She explained in detail what she did with the victims:
“I threw the pieces in a pot, added seven kilos (around 15 pounds) of caustic soda which I bought to make soap, and stirred the whole mixture until the pieces dissolved into a thick, dark mush that I poured into several buckets and emptied in a nearby septic tank….”
There is constant speculation that The Lake Bodom Murders, Finland’s most famous unsolved murders, was the inspiration for the original Friday the 13th. The movie’s producers say no. Other than the fact that both involved camping teenagers and murder, there aren’t really any other similarities, but once a rumor like that gets started, there’s no stopping it.
Picture this: you’re laying in bed and you hear a sound. Is it just the house settling? Or is it a ghost? A demon? Ax murderer, zombie, serial killer, vampire… a CLOWN? Relax… it was just the cat coming up the stairs. The human mind is so creative that it can create a sense of impending doom out of an ordinary sound. But most times, the truth is, there’s nothing there.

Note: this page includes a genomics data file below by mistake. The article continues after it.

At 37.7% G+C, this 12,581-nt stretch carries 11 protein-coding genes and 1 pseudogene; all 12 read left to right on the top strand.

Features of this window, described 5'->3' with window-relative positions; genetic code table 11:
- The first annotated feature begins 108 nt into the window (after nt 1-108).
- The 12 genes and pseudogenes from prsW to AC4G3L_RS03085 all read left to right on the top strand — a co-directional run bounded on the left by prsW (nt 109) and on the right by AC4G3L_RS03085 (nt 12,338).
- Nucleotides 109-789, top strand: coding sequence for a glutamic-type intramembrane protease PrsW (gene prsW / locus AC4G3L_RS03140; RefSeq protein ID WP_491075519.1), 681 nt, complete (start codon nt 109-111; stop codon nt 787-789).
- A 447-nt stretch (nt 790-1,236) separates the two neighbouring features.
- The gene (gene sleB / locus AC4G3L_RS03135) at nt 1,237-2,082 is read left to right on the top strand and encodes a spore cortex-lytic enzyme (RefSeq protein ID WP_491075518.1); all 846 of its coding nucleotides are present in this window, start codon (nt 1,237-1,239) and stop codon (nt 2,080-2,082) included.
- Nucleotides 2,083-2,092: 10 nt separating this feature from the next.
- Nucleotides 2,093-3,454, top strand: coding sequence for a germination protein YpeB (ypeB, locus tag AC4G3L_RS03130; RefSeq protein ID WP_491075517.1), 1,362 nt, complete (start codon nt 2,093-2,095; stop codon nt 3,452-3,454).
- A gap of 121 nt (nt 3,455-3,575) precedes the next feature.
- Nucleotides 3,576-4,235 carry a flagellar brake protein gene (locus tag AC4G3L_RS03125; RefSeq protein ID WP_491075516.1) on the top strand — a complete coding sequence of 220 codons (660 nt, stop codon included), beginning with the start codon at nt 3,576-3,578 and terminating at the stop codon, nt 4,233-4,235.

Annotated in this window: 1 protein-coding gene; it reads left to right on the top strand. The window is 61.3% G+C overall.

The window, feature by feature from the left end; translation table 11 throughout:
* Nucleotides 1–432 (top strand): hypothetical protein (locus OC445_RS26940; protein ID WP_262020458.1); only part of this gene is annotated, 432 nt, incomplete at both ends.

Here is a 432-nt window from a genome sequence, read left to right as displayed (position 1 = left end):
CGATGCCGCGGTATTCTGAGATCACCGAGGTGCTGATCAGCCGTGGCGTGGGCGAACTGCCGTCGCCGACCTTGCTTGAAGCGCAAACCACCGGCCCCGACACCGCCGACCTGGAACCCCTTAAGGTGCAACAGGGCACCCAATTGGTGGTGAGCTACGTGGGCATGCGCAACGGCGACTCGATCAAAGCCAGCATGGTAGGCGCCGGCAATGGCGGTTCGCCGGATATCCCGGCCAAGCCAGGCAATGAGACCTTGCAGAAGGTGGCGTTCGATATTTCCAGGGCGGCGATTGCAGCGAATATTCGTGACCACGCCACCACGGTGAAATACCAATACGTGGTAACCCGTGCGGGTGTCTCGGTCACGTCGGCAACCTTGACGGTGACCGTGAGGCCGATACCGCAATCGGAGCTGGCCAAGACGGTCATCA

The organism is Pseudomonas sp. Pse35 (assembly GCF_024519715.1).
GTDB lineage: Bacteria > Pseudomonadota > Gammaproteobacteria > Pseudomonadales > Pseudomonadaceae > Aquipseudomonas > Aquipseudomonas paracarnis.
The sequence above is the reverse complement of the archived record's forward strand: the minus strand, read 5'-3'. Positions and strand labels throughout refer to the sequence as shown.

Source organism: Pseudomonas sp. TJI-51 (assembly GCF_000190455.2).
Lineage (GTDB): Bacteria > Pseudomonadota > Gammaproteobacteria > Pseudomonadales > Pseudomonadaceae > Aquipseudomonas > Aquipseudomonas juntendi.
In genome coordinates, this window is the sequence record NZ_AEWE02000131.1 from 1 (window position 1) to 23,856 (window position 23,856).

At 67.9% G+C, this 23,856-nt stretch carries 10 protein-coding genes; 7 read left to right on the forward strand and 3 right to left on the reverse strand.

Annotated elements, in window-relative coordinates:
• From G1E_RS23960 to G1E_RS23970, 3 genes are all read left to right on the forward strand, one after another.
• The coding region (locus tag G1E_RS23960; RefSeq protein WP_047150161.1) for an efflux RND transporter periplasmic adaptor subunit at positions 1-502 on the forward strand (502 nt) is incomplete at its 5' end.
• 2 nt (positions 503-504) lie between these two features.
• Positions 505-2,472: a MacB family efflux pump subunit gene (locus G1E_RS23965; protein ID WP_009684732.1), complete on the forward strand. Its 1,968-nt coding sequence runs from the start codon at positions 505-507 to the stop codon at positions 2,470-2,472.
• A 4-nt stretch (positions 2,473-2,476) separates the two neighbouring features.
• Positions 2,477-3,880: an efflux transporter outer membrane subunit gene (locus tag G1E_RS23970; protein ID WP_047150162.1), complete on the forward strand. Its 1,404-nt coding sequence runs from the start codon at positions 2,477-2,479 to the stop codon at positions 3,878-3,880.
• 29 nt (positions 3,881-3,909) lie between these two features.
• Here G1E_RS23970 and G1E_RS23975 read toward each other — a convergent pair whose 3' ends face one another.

Werewolves have been a staple in the horror genre and pop culture for a very long time. Whether it’s The Howling, An American Werewolf in London, or the Twilight saga, these half-human, half-wolf creatures have captivated our attention for centuries. While these are some more well-known, fictional examples of werewolves, there’s a lesser-known werewolf tale that may actually be true.